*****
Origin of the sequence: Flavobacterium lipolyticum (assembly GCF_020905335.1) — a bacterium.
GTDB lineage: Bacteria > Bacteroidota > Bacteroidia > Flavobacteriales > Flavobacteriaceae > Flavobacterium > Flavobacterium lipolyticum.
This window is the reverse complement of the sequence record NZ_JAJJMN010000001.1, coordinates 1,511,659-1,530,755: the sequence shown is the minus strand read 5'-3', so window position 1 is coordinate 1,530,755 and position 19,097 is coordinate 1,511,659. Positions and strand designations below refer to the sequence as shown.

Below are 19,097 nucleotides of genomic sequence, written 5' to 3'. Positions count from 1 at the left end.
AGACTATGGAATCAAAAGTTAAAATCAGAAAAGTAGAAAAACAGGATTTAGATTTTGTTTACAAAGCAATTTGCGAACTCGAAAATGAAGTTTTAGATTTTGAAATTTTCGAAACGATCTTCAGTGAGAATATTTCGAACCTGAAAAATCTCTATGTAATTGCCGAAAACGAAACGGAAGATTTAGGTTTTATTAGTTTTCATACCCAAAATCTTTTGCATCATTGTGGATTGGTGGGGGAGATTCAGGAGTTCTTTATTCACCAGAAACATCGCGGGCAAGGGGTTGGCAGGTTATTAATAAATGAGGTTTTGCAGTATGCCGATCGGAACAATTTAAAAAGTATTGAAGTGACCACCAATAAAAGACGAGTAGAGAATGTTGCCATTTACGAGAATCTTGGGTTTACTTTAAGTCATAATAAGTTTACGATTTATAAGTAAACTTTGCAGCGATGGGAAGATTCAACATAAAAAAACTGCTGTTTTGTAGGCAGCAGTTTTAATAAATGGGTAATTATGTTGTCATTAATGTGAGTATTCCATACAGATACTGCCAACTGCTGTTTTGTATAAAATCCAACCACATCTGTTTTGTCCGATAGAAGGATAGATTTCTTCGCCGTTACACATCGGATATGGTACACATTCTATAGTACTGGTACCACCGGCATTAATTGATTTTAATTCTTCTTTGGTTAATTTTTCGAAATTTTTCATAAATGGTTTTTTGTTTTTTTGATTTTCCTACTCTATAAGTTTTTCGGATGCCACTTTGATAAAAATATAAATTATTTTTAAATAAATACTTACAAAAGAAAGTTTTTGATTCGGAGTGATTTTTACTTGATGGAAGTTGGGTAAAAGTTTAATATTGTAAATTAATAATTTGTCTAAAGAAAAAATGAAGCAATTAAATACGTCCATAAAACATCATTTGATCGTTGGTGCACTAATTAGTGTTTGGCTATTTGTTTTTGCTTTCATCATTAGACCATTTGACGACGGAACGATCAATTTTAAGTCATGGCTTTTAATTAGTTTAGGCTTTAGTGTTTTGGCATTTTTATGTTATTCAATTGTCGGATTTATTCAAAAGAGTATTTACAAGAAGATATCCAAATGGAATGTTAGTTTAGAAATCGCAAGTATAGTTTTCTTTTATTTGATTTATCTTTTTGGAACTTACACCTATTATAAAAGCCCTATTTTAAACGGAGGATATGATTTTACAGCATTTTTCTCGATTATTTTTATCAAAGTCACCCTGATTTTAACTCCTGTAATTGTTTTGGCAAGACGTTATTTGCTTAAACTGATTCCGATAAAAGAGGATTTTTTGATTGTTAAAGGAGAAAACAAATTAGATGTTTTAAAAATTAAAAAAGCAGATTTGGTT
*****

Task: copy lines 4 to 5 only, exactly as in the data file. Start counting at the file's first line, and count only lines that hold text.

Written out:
Below are 19,097 nucleotides of genomic sequence, written 5' to 3'. Positions count from 1 at the left end.
AGACTATGGAATCAAAAGTTAAAATCAGAAAAGTAGAAAAACAGGATTTAGATTTTGTTTACAAAGCAATTTGCGAACTCGAAAATGAAGTTTTAGATTTTGAAATTTTCGAAACGATCTTCAGTGAGAATATTTCGAACCTGAAAAATCTCTATGTAATTGCCGAAAACGAAACGGAAGATTTAGGTTTTATTAGTTTTCATACCCAAAATCTTTTGCATCATTGTGGATTGGTGGGGGAGATTCAGGAGTTCTTTATTCACCAGAAACATCGCGGGCAAGGGGTTGGCAGGTTATTAATAAATGAGGTTTTGCAGTATGCCGATCGGAACAATTTAAAAAGTATTGAAGTGACCACCAATAAAAGACGAGTAGAGAATGTTGCCATTTACGAGAATCTTGGGTTTACTTTAAGTCATAATAAGTTTACGATTTATAAGTAAACTTTGCAGCGATGGGAAGATTCAACATAAAAAAACTGCTGTTTTGTAGGCAGCAGTTTTAATAAATGGGTAATTATGTTGTCATTAATGTGAGTATTCCATACAGATACTGCCAACTGCTGTTTTGTATAAAATCCAACCACATCTGTTTTGTCCGATAGAAGGATAGATTTCTTCGCCGTTACACATCGGATATGGTACACATTCTATAGTACTGGTACCACCGGCATTAATTGATTTTAATTCTTCTTTGGTTAATTTTTCGAAATTTTTCATAAATGGTTTTTTGTTTTTTTGATTTTCCTACTCTATAAGTTTTTCGGATGCCACTTTGATAAAAATATAAATTATTTTTAAATAAATACTTACAAAAGAAAGTTTTTGATTCGGAGTGATTTTTACTTGATGGAAGTTGGGTAAAAGTTTAATATTGTAAATTAATAATTTGTCTAAAGAAAAAATGAAGCAATTAAATACGTCCATAAAACATCATTTGATCGTTGGTGCACTAATTAGTGTTTGGCTATTTGTTTTTGCTTTCATCATTAGACCATTTGACGACGGAACGATCAATTTTAAGTCATGGCTTTTAATTAGTTTAGGCTTTAGTGTTTTGGCATTTTTATGTTATTCAATTGTCGGATTTATTCAAAAGAGTATTTACAAGAAGATATCCAAATGGAATGTTAGTTTAGAAATCGCAAGTATAGTTTTCTTTTATTTGATTTATCTTTTTGGAACTTACACCTATTATAAAAGCCCTATTTTAAACGGAGGATATGATTTTACAGCATTTTTCTCGATTATTTTTATCAAAGTCACCCTGATTTTAACTCCTGTAATTGTTTTGGCAAGACGTTATTTGCTTAAACTGATTCCGATAAAAGAGGATTTTTTGATTGTTAAAGGAGAAAACAAATTAGATGTTTTAAAAATTAAAAAAGCAGATTTGGTT